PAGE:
Oregon v. Guzek

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Oregon v. Guzek
Argued December 7, 2005
Decided February 22, 2006
Full case nameOregon, Petitioner v. Randy Lee Guzek
Docket no.04-928
Citations546 U.S. 517 (more)
126 S. Ct. 1226; 163 L. Ed. 2d 1112; 2006 U.S. LEXIS 1818; 74 U.S.L.W. 4142; 19 Fla. L. Weekly Fed. S 100
Case history
PriorDefendant convicted, Circuit Court of Deschutes County, 1988; conviction affirmed, sentence vacated, remanded, 797 P.2d 1031 (Ore. 1990); defendant resentence, Circuit Court of Deschutes County; sentence vacated, remanded, 906 P.2d 272 (Ore. 1995); defendant resentenced, Circuit Court of Deschutes County; sentence vacated, remanded, 86 P.3d 1106 (Ore. 2004); cert. granted, 125 S. Ct. 1929 (2005)
States may constitutionally limit the evidence of innocence a defendant convicted of a capital offense may present at his sentencing hearing to the evidence already presented at his trial. Oregon Supreme Court vacated and remanded.
Court membership
Chief Justice
John Roberts
Associate Justices
John P. Stevens · Antonin Scalia
Anthony Kennedy · David Souter
Clarence Thomas · Ruth Bader Ginsburg
Stephen Breyer · Samuel Alito
Case opinions
MajorityBreyer, joined by Roberts, Stevens, Kennedy, Souter, Ginsburg
ConcurrenceScalia (in judgment), joined by Thomas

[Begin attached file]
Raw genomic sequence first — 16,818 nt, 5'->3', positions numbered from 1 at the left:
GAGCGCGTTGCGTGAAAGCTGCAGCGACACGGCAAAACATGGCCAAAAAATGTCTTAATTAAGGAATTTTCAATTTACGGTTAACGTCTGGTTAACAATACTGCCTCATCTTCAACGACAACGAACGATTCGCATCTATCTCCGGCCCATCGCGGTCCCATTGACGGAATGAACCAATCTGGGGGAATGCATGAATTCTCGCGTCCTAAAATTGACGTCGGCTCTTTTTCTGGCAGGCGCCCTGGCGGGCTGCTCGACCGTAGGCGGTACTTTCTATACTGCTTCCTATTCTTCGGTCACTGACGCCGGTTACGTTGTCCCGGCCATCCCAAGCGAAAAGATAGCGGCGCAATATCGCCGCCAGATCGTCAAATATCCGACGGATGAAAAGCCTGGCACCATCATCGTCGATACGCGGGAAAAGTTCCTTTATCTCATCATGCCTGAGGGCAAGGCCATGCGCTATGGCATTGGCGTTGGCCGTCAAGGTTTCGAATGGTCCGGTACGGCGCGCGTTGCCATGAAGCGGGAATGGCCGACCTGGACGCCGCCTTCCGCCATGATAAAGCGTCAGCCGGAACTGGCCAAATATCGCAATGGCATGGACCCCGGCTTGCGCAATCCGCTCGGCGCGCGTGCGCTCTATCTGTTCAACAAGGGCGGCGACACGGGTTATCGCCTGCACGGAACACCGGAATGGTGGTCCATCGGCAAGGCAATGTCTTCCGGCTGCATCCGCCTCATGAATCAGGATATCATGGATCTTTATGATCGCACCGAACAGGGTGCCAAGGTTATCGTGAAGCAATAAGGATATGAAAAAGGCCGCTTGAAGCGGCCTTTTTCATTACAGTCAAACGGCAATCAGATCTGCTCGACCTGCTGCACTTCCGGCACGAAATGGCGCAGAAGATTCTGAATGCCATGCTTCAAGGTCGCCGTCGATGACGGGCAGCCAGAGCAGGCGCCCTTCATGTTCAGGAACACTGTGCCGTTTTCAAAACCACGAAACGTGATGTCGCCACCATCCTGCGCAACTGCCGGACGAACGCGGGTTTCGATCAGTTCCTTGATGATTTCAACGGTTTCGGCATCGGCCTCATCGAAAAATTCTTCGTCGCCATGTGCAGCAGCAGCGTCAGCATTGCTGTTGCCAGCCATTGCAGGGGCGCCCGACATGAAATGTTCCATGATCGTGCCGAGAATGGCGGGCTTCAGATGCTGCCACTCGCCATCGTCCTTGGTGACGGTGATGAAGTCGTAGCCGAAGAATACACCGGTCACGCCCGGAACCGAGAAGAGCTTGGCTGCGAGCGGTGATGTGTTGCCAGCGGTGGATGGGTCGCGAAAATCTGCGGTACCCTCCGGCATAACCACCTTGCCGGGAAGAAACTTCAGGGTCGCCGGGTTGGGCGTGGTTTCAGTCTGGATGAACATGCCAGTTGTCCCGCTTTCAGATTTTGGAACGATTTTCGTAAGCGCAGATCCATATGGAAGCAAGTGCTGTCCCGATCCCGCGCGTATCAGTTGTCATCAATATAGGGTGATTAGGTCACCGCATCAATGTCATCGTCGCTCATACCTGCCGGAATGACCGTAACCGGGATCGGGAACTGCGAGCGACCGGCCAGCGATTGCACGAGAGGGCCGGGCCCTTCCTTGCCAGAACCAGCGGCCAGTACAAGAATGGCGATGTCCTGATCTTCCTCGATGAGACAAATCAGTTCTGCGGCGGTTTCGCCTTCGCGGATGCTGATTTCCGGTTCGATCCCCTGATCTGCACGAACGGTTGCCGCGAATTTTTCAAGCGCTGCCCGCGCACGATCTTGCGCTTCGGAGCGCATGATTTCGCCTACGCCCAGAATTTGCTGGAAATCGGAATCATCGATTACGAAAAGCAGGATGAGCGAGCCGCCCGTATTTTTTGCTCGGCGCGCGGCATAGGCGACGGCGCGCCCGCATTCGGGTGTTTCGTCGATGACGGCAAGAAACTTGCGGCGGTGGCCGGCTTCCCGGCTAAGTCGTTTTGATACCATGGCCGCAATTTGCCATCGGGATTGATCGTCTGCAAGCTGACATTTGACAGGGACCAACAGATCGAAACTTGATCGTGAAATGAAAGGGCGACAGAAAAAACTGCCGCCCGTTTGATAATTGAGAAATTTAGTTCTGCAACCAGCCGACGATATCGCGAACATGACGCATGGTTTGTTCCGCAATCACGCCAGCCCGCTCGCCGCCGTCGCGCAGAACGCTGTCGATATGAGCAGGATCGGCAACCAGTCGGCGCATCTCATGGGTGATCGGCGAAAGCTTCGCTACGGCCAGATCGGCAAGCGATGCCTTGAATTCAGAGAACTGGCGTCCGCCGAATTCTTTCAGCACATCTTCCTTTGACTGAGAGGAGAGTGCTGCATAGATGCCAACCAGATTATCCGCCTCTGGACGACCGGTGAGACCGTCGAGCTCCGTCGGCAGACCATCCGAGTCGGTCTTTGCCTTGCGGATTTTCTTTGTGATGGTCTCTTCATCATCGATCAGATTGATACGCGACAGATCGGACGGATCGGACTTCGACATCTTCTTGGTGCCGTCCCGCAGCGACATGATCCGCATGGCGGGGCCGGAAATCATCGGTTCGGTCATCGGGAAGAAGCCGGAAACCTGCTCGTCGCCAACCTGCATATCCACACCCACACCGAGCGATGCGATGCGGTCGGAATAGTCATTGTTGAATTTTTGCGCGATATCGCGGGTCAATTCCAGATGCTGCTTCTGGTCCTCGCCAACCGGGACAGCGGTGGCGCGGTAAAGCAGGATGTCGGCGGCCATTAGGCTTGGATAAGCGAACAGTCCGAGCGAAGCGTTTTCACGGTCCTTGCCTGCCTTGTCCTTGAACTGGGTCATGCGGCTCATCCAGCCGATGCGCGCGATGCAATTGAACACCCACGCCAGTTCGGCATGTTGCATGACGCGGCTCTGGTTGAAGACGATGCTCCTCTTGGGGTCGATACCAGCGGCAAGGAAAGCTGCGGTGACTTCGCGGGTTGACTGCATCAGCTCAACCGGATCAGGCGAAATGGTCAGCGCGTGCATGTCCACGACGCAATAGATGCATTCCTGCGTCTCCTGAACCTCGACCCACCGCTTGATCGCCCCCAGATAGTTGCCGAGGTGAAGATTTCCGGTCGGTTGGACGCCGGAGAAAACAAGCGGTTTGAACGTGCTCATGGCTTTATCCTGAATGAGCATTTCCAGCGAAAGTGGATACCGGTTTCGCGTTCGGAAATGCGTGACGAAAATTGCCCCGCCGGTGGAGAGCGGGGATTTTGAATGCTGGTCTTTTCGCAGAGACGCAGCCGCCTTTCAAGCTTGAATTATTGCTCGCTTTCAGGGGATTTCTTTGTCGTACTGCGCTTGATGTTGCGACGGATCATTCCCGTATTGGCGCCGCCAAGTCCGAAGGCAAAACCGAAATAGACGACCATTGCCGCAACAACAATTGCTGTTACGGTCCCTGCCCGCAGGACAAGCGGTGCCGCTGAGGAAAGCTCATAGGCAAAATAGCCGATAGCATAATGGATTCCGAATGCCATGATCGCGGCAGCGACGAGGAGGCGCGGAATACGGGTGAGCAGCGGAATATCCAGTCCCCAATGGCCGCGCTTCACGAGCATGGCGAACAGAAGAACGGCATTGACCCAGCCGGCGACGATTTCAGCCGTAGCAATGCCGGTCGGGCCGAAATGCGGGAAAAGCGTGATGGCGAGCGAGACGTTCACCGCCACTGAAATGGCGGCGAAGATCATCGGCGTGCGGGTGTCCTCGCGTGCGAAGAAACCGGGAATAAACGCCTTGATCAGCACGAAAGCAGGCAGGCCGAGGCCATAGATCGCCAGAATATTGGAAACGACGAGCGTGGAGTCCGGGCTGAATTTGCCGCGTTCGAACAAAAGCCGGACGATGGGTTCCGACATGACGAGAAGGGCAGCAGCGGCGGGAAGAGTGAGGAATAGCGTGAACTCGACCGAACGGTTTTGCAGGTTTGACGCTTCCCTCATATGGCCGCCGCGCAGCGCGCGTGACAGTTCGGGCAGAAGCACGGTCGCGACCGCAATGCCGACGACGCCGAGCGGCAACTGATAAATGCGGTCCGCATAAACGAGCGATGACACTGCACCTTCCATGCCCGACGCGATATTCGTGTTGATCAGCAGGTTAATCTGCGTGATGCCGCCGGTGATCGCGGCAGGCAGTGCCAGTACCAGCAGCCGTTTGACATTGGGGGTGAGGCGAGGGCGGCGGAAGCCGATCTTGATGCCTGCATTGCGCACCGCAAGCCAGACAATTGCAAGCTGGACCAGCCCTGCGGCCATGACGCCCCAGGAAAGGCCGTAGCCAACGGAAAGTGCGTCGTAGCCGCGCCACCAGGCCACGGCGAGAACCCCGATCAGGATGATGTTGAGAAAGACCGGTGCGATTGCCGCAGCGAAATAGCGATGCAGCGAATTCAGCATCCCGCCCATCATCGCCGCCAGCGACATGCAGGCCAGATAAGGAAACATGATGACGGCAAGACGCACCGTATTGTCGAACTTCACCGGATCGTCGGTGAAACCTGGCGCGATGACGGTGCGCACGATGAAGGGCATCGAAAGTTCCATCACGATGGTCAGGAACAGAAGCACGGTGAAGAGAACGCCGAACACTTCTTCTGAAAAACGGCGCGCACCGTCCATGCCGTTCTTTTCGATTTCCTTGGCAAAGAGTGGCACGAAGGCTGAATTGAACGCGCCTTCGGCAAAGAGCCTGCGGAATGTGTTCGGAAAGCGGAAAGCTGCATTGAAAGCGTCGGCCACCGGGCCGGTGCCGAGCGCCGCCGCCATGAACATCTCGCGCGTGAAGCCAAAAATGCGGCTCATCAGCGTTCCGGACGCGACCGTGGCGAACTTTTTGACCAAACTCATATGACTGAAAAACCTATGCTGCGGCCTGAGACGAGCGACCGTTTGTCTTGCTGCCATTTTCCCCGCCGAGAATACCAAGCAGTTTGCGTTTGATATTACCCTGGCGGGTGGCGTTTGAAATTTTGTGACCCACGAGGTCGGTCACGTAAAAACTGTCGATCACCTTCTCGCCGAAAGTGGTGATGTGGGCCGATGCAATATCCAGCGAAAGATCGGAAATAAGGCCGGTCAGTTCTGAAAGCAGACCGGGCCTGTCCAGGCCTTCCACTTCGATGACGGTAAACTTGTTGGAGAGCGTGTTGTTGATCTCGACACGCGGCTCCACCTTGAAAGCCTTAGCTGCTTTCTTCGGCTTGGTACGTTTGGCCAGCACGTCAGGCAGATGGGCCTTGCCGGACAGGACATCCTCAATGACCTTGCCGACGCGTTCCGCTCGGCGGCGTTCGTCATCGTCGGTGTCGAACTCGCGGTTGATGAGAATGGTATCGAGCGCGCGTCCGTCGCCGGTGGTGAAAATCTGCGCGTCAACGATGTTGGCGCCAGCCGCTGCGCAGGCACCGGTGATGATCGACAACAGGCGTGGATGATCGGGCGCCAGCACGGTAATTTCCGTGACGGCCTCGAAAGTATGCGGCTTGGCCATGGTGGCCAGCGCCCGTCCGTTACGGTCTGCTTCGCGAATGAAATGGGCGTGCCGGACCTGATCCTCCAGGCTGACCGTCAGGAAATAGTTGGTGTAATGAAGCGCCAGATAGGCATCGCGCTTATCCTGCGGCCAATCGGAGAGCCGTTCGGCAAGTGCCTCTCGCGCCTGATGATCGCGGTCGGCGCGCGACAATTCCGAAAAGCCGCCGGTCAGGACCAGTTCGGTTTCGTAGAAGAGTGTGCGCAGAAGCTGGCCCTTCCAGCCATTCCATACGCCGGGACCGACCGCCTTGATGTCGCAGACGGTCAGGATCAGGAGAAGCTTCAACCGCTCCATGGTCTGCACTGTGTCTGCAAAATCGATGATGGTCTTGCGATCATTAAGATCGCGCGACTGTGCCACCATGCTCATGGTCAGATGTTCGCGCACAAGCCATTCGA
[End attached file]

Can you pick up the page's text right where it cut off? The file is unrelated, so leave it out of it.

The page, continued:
Alito took no part in the consideration or decision of the case.
Laws applied
U.S. Const. amend. VIII

Oregon v. Guzek, 546 U.S. 517 (2006), was a decision by the Supreme Court of the United States, which ruled that the Eighth Amendment to the United States Constitution does not grant criminal defendants facing the death penalty the right to introduce new evidence of their innocence during sentencing that was not introduced during trial. Accordingly, states could constitutionally exclude such evidence from the sentencing phase of a capital trial.

Background of the case[edit]

First state appeal[edit]

Randy Lee Guzek was convicted of murder and sentenced to death.[1] Chief Deputy DA Ron Brown prosecuted the case. The Oregon Supreme Court affirmed his conviction but vacated the sentence on appeal.[2] The court ruled that the death sentence violated the Eighth Amendment[3] because the jury was not presented with a "general mitigation question," which would ensure that it had the opportunity to give effect to any relevant mitigating evidence outside of the statutory factors that were submitted to it. The court remanded the case back to the trial court for a new sentencing trial.

Second state appeal[edit]

On remand, Guzek was sentenced to death again.[4] Chief Deputy DA Joshua Marquis prosecuted the re-trial. Guzek appealed, and the Oregon Supreme Court again vacated the sentence, ruling that "victim impact" evidence that the State had presented during sentencing was irrelevant, so unconstitutionally secured the death sentence.[5] The case was remanded for a third sentencing trial.

Third state appeal[edit]

During the third sentencing trial, prosecuted by special prosecutor Joshua Marquis, the trial judge failed to instruct the jury about a "true-life" sentencing option— life in prison without the possibility of parole— as an alternative to the death penalty.[6] Guzek was once again sentenced to death. Based on this error, the Oregon Supreme Court vacated Guzek's sentence and remanded for a new sentencing trial.[7]